Overview Can’t, Won’t, Don’t Stop.pdf

There’s something eerily familiar about the ­digital health landscape in late winter. Ah yes, it’s that time of year when we are promised that, at last, this will be the industry’s “year of mobile.” And even though the last two or three supposed “years of mobile” were, at the time, thought to be “for real this time,” 2015 is actually looking like it might be the genuine article.

Not that it matters anymore. Mobile devices are now so deeply entrenched in our daily lives, they ­effectively have become extensions of our bodies (and arguably our souls, too). And if anyone ­needed further proof of mobile proliferation, Apple last month revealed in its first-quarter earnings that it had sold a gargantuan 74.5 million iPhones during the three months to December 27. That’s in excess of 800,000 a day, almost 34,000 an hour, and more than 500 every minute.

Google, too, is now seeing 1.5 million Android ­activations every day, with total penetration closing in on one billion. Conversely, there appears to be a slight drop-off in the adoption of tablets. 

“It looks like the phone is the winner over the tablet,” says David Blair, head of industry, health at Google. Such a spike in phone sales suggests there may have been pent-up demand for a larger screen than the iPhone 5’s and that the market has for now “chosen” the optimum screen size. Less than a year ago, it wasn’t even on the market.

“The velocity of what is going on is just amazing,”  he notes. Apart from the continuing proliferation of screens and devices, Blair thinks the long-awaited launch of Apple’s watch will provide further energy and momentum in wearables. He also sees an increase in movement around tele­medicine and nano­technology (Google[x] and Novartis partnered last year to develop a “smart contact lens” that promises to measure glucose and ­perform other tests).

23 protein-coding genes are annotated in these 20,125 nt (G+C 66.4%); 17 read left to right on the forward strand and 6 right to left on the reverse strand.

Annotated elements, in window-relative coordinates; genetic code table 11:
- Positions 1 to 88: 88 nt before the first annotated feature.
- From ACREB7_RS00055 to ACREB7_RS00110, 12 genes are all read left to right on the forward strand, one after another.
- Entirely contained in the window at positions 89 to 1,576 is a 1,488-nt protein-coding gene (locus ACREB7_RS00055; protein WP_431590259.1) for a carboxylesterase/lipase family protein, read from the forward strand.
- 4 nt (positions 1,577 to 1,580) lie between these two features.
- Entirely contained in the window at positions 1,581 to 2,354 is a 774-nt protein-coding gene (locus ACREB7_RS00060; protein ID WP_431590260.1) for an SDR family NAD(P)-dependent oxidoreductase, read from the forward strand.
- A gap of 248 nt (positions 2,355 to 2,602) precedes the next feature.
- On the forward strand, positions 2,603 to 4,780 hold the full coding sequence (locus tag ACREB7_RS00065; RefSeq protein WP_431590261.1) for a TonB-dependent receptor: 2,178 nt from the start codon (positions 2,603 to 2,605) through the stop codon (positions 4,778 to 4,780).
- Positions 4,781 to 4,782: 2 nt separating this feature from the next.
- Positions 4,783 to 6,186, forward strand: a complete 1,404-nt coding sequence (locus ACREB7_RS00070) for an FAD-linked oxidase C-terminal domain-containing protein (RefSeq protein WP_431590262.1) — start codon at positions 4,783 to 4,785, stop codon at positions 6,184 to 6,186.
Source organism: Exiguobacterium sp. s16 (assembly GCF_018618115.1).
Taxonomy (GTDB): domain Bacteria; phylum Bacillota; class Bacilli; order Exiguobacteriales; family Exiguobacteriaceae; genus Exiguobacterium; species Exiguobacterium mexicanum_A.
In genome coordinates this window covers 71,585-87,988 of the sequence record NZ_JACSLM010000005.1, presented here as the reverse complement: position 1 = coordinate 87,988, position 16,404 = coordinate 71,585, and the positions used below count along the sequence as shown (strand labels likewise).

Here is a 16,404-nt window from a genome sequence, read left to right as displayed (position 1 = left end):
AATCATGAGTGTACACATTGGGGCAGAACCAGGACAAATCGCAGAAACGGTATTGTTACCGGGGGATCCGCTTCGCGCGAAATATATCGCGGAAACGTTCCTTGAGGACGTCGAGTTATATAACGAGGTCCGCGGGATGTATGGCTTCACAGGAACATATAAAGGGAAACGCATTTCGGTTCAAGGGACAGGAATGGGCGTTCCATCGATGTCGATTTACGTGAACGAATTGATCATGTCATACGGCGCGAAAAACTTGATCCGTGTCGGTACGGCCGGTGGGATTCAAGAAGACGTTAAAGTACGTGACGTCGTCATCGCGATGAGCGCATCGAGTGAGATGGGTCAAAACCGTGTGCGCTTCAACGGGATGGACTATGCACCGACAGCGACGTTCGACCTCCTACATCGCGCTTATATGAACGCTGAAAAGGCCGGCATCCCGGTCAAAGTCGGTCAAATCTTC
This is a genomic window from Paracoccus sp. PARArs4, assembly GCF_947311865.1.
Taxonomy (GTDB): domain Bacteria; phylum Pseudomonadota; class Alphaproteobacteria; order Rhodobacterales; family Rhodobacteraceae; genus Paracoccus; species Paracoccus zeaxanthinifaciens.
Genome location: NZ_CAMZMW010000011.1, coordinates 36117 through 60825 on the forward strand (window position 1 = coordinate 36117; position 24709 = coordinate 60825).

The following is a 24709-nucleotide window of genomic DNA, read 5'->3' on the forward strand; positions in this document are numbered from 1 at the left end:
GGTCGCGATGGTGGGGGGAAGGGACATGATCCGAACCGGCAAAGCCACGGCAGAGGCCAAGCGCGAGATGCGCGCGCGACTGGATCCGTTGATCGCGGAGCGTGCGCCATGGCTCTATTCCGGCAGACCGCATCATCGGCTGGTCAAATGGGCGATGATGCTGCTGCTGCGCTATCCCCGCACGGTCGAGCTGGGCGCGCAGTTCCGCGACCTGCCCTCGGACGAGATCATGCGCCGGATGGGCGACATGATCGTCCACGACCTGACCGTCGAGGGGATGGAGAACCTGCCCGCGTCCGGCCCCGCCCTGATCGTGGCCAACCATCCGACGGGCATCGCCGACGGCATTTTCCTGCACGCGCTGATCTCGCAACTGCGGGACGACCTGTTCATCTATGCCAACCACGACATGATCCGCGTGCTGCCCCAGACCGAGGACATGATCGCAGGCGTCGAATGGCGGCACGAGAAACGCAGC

Another new area that’s beginning to trend is auto­mobiles. Google recently debuted its Android for Autos platform at CES, while Apple also has a lot going on in that space. “We’re starting to see smart cars that can replicate anything you can do on a ­mobile,” says Blair.

Across the hall from the futuristic trends and shiny objects, pharma continues to grapple with the pace of change. So how is the industry faring?

“Quite well,” suggests Todd Kolm, SVP strategy at WEGO Health. “It is shortening the gap between a digital vision and a digital reality. That gap used to be five to six years behind cutting edge, whereas it is now maybe three to four years. So that’s ­actually pretty good.”

Will Reese, chief innovation officer at Cadient Group, agrees that pharma is doing a better job. “You spend a lot less time justifying mobile, Web and the other channels.” he says. “It’s no longer about tactical use. It’s ‘How can I apply digital to commercialize differently?’ or ‘How can I run my trials more efficiently?’ or whatever it may be. It’s digital transformation versus digital application. It’s refreshing.”

Mark Bard, CEO at Digital Insight Group and co-founder of Digital Health Coalition, also sees progress. “Taking mobile to mean ‘just another screen,’ the vast majority of companies have figured it out very well,” he says. “Ten years ago a lot of their content wasn’t even accessible. It’s still not great, but it’s been a very quick shift. They are no longer building for a laptop experience.”